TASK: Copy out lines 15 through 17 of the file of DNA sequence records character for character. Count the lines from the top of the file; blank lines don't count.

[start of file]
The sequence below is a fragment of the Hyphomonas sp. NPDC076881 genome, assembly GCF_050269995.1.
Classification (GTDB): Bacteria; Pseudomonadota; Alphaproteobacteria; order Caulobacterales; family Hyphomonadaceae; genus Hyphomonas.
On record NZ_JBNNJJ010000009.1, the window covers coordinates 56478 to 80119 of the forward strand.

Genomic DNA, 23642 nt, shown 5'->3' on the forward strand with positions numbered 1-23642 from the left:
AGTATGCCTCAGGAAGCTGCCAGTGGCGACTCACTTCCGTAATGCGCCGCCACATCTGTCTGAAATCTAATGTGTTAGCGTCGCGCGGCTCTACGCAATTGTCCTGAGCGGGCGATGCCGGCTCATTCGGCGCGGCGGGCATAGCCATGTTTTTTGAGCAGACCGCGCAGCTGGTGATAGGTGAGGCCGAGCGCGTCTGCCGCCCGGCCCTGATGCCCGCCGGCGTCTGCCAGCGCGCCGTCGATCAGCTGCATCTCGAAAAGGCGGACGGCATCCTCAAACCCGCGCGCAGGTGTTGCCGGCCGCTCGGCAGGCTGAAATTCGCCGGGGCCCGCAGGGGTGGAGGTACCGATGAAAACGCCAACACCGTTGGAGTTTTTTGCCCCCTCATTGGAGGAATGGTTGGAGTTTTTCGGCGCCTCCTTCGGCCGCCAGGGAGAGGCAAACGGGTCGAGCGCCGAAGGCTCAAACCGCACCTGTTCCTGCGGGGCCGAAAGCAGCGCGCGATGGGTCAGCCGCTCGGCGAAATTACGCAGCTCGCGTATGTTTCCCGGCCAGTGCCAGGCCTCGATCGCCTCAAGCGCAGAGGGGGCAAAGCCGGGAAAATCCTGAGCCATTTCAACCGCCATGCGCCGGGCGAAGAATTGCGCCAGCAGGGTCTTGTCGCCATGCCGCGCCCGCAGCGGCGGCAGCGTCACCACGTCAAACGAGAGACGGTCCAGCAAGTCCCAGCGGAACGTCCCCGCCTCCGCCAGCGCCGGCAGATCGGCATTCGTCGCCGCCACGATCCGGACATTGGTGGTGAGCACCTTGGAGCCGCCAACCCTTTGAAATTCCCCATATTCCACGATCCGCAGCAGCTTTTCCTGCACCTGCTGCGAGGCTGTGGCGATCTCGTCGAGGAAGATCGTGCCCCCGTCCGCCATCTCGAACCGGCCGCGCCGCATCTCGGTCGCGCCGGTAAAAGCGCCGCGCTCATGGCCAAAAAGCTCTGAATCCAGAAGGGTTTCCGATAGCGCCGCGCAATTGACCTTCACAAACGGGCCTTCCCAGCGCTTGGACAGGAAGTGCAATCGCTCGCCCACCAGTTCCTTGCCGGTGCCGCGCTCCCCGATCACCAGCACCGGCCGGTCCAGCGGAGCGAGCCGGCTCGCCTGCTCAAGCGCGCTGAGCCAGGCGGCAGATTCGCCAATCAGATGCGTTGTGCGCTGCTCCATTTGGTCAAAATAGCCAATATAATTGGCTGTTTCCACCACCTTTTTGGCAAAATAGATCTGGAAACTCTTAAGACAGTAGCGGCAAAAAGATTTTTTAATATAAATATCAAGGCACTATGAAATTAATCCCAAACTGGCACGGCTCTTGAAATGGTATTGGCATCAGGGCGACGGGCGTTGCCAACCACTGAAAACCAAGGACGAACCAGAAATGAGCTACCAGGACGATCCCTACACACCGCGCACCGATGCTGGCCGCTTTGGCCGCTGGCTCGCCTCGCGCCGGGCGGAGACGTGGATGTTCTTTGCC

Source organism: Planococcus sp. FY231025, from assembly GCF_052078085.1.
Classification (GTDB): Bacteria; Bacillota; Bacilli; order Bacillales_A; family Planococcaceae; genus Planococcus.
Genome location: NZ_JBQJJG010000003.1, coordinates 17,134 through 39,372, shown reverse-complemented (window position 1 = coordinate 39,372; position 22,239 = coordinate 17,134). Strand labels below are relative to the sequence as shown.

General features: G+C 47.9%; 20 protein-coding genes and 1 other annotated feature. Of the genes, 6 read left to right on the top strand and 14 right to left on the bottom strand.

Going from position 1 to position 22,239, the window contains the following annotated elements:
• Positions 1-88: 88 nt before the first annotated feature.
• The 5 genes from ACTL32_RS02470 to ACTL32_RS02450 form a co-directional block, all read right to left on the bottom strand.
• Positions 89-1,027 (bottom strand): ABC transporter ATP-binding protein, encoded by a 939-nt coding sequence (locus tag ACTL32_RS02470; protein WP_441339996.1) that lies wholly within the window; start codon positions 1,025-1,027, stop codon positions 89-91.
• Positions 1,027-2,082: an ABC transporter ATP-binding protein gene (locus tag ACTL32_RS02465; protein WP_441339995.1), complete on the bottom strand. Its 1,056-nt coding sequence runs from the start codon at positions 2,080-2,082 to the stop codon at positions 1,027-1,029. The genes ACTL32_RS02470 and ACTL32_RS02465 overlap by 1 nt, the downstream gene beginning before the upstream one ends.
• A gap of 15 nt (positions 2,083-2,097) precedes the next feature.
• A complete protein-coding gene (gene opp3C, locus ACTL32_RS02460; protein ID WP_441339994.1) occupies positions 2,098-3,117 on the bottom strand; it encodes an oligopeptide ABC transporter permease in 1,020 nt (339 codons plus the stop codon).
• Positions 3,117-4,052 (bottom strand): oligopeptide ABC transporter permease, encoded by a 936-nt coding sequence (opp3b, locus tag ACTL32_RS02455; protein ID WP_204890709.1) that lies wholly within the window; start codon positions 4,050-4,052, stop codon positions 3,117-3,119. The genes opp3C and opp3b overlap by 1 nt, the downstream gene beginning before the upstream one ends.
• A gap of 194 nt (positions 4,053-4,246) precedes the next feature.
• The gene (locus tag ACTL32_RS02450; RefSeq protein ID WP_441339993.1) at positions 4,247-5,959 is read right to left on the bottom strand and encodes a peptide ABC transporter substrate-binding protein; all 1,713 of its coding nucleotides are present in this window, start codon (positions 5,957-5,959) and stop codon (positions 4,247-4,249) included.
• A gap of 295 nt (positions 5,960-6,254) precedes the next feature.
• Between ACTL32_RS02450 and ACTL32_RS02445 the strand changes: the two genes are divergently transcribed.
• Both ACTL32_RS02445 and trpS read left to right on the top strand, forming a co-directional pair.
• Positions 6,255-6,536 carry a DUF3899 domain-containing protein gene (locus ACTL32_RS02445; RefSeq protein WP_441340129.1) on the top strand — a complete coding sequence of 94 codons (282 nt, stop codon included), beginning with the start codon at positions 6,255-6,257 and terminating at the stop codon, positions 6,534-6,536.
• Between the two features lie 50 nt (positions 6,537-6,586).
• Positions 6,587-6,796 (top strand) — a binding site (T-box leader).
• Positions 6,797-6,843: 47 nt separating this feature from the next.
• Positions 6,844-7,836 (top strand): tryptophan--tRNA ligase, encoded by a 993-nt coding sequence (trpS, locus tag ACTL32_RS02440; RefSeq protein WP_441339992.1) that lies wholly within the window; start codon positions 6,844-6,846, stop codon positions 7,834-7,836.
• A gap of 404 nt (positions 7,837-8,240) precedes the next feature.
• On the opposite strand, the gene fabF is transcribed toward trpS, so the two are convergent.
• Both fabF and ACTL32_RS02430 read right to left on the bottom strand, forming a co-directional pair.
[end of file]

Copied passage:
• A gap of 15 nt (positions 2,083-2,097) precedes the next feature.
• A complete protein-coding gene (gene opp3C, locus ACTL32_RS02460; protein ID WP_441339994.1) occupies positions 2,098-3,117 on the bottom strand; it encodes an oligopeptide ABC transporter permease in 1,020 nt (339 codons plus the stop codon).
• Positions 3,117-4,052 (bottom strand): oligopeptide ABC transporter permease, encoded by a 936-nt coding sequence (opp3b, locus tag ACTL32_RS02455; protein ID WP_204890709.1) that lies wholly within the window; start codon positions 4,050-4,052, stop codon positions 3,117-3,119. The genes opp3C and opp3b overlap by 1 nt, the downstream gene beginning before the upstream one ends.